I'd had a less than lovely experience when last in Rome. This unfortunately coloured my views on this city and country for a long time. This recent visit however, went some way to compensating, and I was able to view the city and its people through fresh eyes. Although some things change, others remain the same.
I was pleasantly surprised on this visit to discover exactly how physically small Rome actually is, in comparison to say London, or Paris. It is a great city for walking, as none of the furthest main tourist sites are ever more than a 40 minute walk away. So suitably shod each day, I set off in search of my very own slice of la dolce vita.
The Nicola Salvi designed baroque Trevi Fountain is spectacular, I was lucky enough to be based a short stroll away from here and used to enjoy a quick visit in the morning, and last thing at night, on my evening constitutional, before retiring. Watching the crowds here posing for selfies was an entertainment in itself.
The Pantheon, is a wonderful architectural space, and last resting place of artist Raphael. The huge concrete dome is awe-inspiring with its all-seeing oculus which gives some fantastic light effects. I enjoyed returning at different times of day - opening to closing - to see the different nuances of light and record the progress of Apollo's sun-spot across that spectacular vast dome.
A Bernini elephant sculpture in the Piazza della Minerva.
Piazza Navona, with classical fountain statuary, again courtesy of Bernini, and some less than convincing modern statuary, (it's a living of sorts). The painted interior of the domed church here is absolutely stunning.
The architecturally impressive Colosseum and other remnants of ancient Rome.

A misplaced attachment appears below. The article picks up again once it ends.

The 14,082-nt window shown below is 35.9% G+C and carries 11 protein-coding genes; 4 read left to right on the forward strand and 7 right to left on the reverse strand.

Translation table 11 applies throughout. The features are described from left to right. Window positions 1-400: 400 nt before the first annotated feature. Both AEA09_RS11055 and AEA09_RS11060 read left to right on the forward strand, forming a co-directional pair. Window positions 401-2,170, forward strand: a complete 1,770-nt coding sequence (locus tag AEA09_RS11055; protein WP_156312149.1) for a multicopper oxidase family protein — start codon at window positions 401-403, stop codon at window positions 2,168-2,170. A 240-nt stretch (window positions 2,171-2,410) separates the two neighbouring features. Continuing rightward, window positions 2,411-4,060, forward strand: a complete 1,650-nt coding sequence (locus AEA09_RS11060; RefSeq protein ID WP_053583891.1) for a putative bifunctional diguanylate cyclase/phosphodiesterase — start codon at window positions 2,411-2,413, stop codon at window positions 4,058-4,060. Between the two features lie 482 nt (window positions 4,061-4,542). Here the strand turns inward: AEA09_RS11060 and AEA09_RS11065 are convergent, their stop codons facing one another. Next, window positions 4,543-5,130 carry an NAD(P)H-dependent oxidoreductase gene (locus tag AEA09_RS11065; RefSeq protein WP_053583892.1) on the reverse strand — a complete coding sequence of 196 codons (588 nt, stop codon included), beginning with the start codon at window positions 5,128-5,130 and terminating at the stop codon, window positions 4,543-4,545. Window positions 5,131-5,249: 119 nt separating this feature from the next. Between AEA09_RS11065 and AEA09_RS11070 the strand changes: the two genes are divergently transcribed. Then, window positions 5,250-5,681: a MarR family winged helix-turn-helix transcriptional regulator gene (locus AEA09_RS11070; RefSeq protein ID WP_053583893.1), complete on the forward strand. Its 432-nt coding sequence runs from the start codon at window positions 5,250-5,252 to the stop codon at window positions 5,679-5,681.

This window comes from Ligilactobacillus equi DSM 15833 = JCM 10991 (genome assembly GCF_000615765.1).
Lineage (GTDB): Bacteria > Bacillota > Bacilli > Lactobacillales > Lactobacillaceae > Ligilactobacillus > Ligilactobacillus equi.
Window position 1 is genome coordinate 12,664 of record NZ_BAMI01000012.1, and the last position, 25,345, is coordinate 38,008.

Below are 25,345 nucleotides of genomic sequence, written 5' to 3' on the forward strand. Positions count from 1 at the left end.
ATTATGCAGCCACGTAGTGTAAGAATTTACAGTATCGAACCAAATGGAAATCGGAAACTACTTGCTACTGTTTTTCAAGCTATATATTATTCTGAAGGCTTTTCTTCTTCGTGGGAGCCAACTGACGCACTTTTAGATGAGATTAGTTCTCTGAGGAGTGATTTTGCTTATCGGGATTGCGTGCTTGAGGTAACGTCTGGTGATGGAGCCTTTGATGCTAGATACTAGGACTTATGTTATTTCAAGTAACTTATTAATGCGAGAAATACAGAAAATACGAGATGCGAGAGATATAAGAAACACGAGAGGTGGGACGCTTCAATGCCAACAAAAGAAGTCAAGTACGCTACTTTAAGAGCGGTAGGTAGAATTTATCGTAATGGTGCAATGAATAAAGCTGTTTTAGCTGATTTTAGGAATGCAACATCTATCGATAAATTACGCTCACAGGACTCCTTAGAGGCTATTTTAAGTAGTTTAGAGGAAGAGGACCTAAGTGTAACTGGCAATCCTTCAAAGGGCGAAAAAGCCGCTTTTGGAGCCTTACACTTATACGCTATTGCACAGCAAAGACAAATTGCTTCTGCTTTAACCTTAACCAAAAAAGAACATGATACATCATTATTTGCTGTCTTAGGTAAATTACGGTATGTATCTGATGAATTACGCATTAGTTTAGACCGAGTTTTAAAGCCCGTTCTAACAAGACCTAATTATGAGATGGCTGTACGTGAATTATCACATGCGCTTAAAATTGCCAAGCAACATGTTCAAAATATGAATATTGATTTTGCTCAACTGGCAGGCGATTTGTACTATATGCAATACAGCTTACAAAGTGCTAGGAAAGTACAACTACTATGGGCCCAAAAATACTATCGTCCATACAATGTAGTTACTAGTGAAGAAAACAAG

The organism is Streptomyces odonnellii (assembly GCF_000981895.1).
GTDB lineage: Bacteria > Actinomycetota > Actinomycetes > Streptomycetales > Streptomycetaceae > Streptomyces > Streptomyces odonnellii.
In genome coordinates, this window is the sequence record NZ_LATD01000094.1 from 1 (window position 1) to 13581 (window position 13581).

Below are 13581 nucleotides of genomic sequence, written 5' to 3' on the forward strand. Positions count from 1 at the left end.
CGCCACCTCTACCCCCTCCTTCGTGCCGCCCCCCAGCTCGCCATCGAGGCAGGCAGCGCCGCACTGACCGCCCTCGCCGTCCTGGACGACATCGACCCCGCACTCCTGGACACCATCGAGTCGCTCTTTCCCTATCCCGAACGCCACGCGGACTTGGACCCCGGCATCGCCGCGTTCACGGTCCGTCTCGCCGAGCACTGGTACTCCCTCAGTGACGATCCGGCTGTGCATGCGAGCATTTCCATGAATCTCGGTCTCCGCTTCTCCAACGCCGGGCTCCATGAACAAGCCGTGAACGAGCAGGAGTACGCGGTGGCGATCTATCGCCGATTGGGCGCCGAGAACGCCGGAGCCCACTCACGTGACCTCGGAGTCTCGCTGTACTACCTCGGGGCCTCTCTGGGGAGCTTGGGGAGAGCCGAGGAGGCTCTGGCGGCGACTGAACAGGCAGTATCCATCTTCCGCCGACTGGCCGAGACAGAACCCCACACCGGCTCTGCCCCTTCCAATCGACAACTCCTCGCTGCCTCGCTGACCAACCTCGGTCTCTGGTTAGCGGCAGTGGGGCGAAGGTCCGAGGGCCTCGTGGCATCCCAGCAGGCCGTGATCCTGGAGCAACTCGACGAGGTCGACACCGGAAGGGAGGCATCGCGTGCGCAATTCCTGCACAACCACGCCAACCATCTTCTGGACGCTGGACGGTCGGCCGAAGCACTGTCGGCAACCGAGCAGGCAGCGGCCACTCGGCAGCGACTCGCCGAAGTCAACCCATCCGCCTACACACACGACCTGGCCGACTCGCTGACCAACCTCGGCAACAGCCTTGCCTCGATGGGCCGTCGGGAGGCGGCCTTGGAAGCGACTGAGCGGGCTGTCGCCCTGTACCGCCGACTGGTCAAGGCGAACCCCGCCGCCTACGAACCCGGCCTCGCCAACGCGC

Views of the Fori Imperiali.
It was a bit of a shock to see the numbers of armed soldiers deployed all over the city 24 hours a day, and 'Action Man' (with eagle eyes and gripping hands), below, stationed outside my hotel.
Desperate times call for desperate measures I guess.
The area around the Spanish Steps above, is heavily littered with other tourists enjoying the sunshine, and also home to Rome's designer fashion shops. I found lots of fresh inspiration (especially in that die-punched leather dress), for a new series of Scissorhands dresses that I aim to create.
Castel Sant'Angelo on the banks of the Tevere/Tiber. The bridge is lined with angel statues and the banks of the river were a very peaceful retreat from Rome's traffic.
Along with lions - bees (representing industry) - are celebrated all over the city in stonework from the period when they were incorporated into the papal Barberini family coat of arms.
Even for a Catholic country I was surprised at the sheer number of churches here. There is literally one on every corner, each beautifully ornate and decorative, vying to outdo the others with either a bigger cupola, more intricate marble carving on the frontage, or more gilded statuary inside.
The painted ceilings in each church are very beautiful, and I enjoyed popping in to sit for five minutes or more peaceful contemplation at each one I encountered.
This clerical outfitters window reminded me of one of the lovely illustrations in Eric Ravilious's book - High Street (below).
This monument to Vittorio Emanuele II teased me, as I could see it from different vantage points across the city and couldn't work out what it was. It was only on visiting the Colosseum that I realised how close it was. I just had to visit it, and I was well rewarded. Not only did I come across an Edward Hopper exhibition but I was able to explore the monuments interior. It is a magnificent piece of architecture which has an equally impressive regal interior, and several viewing platforms giving great views across the city.
Orange trees in full bloom in the middle of February in the Barberini district.
"Beware the Ides of March"... The spirit of ancient Rome was evoked, and very much alive in the form of these modern day soothsayers plying their trade on the street.
Dining out was a very good experience. Great food, great wine, and very good coffee.
(Not to mention the excellent gelato!)
Thoroughly enjoyed my Roman Holiday. Arrivederci Roma!